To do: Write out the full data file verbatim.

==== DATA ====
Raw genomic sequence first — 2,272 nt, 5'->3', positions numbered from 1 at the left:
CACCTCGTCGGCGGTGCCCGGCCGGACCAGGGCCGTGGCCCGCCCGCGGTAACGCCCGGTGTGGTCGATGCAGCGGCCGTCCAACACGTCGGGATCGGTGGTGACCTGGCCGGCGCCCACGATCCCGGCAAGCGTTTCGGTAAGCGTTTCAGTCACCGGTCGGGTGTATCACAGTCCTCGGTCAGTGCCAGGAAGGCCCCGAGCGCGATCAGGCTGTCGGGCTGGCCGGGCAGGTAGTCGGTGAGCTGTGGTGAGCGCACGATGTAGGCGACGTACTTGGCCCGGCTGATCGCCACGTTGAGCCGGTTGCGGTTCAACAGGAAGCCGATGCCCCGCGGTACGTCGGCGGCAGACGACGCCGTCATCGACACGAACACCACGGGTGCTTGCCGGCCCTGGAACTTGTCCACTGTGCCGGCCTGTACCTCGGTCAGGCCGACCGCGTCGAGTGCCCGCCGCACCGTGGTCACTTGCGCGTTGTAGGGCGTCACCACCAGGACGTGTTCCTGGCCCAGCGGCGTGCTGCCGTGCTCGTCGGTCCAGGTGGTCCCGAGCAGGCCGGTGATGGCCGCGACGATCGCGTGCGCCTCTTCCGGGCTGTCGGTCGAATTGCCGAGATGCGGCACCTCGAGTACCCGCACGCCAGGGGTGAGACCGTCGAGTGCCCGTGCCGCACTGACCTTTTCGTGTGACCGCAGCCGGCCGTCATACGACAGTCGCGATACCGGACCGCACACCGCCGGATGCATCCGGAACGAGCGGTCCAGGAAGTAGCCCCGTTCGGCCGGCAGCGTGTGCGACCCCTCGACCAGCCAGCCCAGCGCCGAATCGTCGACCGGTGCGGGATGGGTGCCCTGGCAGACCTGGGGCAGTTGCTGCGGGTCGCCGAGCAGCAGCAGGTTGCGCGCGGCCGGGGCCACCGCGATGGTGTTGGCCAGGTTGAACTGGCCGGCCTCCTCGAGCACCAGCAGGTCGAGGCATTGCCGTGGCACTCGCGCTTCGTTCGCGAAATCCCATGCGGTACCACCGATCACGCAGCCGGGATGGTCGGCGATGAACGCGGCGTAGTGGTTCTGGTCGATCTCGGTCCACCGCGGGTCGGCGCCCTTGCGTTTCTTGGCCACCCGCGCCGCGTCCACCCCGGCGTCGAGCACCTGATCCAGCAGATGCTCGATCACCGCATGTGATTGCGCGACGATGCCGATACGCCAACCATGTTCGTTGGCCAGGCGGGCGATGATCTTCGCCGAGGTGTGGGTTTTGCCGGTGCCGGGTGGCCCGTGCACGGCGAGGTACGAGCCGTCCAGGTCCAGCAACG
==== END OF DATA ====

Raw genomic sequence first — 2,272 nt, 5'->3', positions numbered from 1 at the left:
CACCTCGTCGGCGGTGCCCGGCCGGACCAGGGCCGTGGCCCGCCCGCGGTAACGCCCGGTGTGGTCGATGCAGCGGCCGTCCAACACGTCGGGATCGGTGGTGACCTGGCCGGCGCCCACGATCCCGGCAAGCGTTTCGGTAAGCGTTTCAGTCACCGGTCGGGTGTATCACAGTCCTCGGTCAGTGCCAGGAAGGCCCCGAGCGCGATCAGGCTGTCGGGCTGGCCGGGCAGGTAGTCGGTGAGCTGTGGTGAGCGCACGATGTAGGCGACGTACTTGGCCCGGCTGATCGCCACGTTGAGCCGGTTGCGGTTCAACAGGAAGCCGATGCCCCGCGGTACGTCGGCGGCAGACGACGCCGTCATCGACACGAACACCACGGGTGCTTGCCGGCCCTGGAACTTGTCCACTGTGCCGGCCTGTACCTCGGTCAGGCCGACCGCGTCGAGTGCCCGCCGCACCGTGGTCACTTGCGCGTTGTAGGGCGTCACCACCAGGACGTGTTCCTGGCCCAGCGGCGTGCTGCCGTGCTCGTCGGTCCAGGTGGTCCCGAGCAGGCCGGTGATGGCCGCGACGATCGCGTGCGCCTCTTCCGGGCTGTCGGTCGAATTGCCGAGATGCGGCACCTCGAGTACCCGCACGCCAGGGGTGAGACCGTCGAGTGCCCGTGCCGCACTGACCTTTTCGTGTGACCGCAGCCGGCCGTCATACGACAGTCGCGATACCGGACCGCACACCGCCGGATGCATCCGGAACGAGCGGTCCAGGAAGTAGCCCCGTTCGGCCGGCAGCGTGTGCGACCCCTCGACCAGCCAGCCCAGCGCCGAATCGTCGACCGGTGCGGGATGGGTGCCCTGGCAGACCTGGGGCAGTTGCTGCGGGTCGCCGAGCAGCAGCAGGTTGCGCGCGGCCGGGGCCACCGCGATGGTGTTGGCCAGGTTGAACTGGCCGGCCTCCTCGAGCACCAGCAGGTCGAGGCATTGCCGTGGCACTCGCGCTTCGTTCGCGAAATCCCATGCGGTACCACCGATCACGCAGCCGGGATGGTCGGCGATGAACGCGGCGTAGTGGTTCTGGTCGATCTCGGTCCACCGCGGGTCGGCGCCCTTGCGTTTCTTGGCCACCCGCGCCGCGTCCACCCCGGCGTCGAGCACCTGATCCAGCAGATGCTCGATCACCGCATGTGATTGCGCGACGATGCCGATACGCCAACCATGTTCGTTGGCCAGGCGGGCGATGATCTTCGCCGAGGTGTGGGTTTTGCCGGTGCCGGGTGGCCCGTGCACGGCGAGGTACGAGCCGTCCAGGTCCAGCAACG